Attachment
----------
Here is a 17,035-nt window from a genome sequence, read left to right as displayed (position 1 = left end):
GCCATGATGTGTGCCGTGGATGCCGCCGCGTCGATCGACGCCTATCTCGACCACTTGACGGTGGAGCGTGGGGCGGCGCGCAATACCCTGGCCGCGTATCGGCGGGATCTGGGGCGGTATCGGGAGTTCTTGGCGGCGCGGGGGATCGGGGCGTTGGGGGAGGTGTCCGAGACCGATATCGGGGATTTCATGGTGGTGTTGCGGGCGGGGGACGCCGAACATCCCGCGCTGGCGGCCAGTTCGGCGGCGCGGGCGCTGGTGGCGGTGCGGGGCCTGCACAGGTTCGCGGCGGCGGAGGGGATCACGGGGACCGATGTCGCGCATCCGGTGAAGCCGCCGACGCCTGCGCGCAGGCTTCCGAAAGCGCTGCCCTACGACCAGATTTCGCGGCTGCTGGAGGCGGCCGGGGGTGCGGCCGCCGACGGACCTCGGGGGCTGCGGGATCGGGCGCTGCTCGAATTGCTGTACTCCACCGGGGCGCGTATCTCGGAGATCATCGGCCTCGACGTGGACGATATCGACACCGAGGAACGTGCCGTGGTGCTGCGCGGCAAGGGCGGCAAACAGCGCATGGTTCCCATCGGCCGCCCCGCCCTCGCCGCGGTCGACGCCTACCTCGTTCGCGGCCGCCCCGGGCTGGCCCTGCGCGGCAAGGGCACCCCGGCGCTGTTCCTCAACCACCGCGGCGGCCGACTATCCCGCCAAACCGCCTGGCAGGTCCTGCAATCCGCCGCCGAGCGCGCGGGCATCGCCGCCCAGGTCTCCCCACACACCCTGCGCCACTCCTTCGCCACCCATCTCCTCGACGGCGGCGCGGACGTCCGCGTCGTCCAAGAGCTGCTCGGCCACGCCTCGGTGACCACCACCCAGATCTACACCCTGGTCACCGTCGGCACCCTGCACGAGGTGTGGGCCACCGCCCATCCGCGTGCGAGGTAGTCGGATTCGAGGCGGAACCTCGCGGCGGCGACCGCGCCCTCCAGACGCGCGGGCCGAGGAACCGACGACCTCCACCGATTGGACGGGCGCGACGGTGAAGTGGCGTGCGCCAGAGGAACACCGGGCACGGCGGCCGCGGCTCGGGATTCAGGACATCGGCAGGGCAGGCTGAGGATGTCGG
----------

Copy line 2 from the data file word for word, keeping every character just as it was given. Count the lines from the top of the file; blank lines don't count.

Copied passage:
GCCATGATGTGTGCCGTGGATGCCGCCGCGTCGATCGACGCCTATCTCGACCACTTGACGGTGGAGCGTGGGGCGGCGCGCAATACCCTGGCCGCGTATCGGCGGGATCTGGGGCGGTATCGGGAGTTCTTGGCGGCGCGGGGGATCGGGGCGTTGGGGGAGGTGTCCGAGACCGATATCGGGGATTTCATGGTGGTGTTGCGGGCGGGGGACGCCGAACATCCCGCGCTGGCGGCCAGTTCGGCGGCGCGGGCGCTGGTGGCGGTGCGGGGCCTGCACAGGTTCGCGGCGGCGGAGGGGATCACGGGGACCGATGTCGCGCATCCGGTGAAGCCGCCGACGCCTGCGCGCAGGCTTCCGAAAGCGCTGCCCTACGACCAGATTTCGCGGCTGCTGGAGGCGGCCGGGGGTGCGGCCGCCGACGGACCTCGGGGGCTGCGGGATCGGGCGCTGCTCGAATTGCTGTACTCCACCGGGGCGCGTATCTCGGAGATCATCGGCCTCGACGTGGACGATATCGACACCGAGGAACGTGCCGTGGTGCTGCGCGGCAAGGGCGGCAAACAGCGCATGGTTCCCATCGGCCGCCCCGCCCTCGCCGCGGTCGACGCCTACCTCGTTCGCGGCCGCCCCGGGCTGGCCCTGCGCGGCAAGGGCACCCCGGCGCTGTTCCTCAACCACCGCGGCGGCCGACTATCCCGCCAAACCGCCTGGCAGGTCCTGCAATCCGCCGCCGAGCGCGCGGGCATCGCCGCCCAGGTCTCCCCACACACCCTGCGCCACTCCTTCGCCACCCATCTCCTCGACGGCGGCGCGGACGTCCGCGTCGTCCAAGAGCTGCTCGGCCACGCCTCGGTGACCACCACCCAGATCTACACCCTGGTCACCGTCGGCACCCTGCACGAGGTGTGGGCCACCGCCCATCCGCGTGCGAGGTAGTCGGATTCGAGGCGGAACCTCGCGGCGGCGACCGCGCCCTCCAGACGCGCGGGCCGAGGAACCGACGACCTCCACCGATTGGACGGGCGCGACGGTGAAGTGGCGTGCGCCAGAGGAACACCGGGCACGGCGGCCGCGGCTCGGGATTCAGGACATCGGCAGGGCAGGCTGAGGATGTCGG